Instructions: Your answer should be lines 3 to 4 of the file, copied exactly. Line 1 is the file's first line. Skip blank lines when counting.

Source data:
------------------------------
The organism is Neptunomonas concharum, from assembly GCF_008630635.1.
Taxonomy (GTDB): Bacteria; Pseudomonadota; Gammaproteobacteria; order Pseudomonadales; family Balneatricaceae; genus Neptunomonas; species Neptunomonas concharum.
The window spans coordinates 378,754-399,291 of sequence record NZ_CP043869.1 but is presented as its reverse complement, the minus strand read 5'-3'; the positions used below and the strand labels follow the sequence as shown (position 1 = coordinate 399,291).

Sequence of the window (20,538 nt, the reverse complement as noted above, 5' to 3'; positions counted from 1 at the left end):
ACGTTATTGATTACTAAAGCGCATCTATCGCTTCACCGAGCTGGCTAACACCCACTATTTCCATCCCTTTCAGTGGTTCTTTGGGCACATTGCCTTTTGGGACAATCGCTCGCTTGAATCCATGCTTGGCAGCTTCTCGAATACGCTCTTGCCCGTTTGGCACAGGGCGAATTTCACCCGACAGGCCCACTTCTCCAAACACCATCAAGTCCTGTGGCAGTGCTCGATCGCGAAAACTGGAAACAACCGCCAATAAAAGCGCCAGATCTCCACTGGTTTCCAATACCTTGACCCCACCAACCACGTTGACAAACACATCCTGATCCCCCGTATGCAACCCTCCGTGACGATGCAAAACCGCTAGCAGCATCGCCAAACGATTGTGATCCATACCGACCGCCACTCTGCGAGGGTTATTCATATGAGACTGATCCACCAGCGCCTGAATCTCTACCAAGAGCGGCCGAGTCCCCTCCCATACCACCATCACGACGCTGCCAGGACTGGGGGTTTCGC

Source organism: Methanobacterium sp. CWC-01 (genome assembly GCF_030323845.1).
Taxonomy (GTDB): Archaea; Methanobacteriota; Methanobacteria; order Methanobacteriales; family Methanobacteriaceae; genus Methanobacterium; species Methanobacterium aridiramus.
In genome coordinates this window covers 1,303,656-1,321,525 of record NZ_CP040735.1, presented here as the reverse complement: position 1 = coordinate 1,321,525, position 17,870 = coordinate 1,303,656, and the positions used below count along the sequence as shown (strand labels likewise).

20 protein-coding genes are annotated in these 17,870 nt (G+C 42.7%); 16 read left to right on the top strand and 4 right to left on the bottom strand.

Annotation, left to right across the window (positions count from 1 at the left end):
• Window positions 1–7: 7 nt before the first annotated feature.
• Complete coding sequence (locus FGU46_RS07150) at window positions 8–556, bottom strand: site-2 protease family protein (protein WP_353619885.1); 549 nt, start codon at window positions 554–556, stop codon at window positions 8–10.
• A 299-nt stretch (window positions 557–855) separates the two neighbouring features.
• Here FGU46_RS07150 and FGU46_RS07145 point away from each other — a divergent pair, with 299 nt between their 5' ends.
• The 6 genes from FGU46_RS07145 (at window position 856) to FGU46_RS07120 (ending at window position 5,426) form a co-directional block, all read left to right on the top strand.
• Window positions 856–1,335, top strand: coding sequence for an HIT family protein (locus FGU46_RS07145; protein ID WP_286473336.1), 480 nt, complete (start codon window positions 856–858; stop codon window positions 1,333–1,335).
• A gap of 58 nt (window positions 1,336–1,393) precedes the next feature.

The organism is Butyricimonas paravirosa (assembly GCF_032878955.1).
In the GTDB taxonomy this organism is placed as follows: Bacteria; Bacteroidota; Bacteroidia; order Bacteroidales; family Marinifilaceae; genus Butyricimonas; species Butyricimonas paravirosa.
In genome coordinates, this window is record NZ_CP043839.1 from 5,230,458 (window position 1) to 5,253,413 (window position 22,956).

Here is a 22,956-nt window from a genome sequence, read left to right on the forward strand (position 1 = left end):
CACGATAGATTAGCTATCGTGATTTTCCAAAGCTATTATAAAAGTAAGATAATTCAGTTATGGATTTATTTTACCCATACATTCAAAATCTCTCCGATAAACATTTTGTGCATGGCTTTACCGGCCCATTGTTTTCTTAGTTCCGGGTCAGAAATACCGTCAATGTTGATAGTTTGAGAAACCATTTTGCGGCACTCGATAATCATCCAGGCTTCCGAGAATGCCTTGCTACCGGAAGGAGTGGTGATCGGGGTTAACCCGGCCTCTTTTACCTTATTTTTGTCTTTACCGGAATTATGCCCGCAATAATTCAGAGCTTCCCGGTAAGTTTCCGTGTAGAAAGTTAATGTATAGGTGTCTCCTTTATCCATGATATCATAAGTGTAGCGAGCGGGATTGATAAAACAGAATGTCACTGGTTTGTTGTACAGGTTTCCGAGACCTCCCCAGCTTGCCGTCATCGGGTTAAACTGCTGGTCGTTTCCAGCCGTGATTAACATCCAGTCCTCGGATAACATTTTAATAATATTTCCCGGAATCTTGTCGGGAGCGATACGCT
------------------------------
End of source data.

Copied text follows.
The window spans coordinates 378,754-399,291 of sequence record NZ_CP043869.1 but is presented as its reverse complement, the minus strand read 5'-3'; the positions used below and the strand labels follow the sequence as shown (position 1 = coordinate 399,291).

Sequence of the window (20,538 nt, the reverse complement as noted above, 5' to 3'; positions counted from 1 at the left end):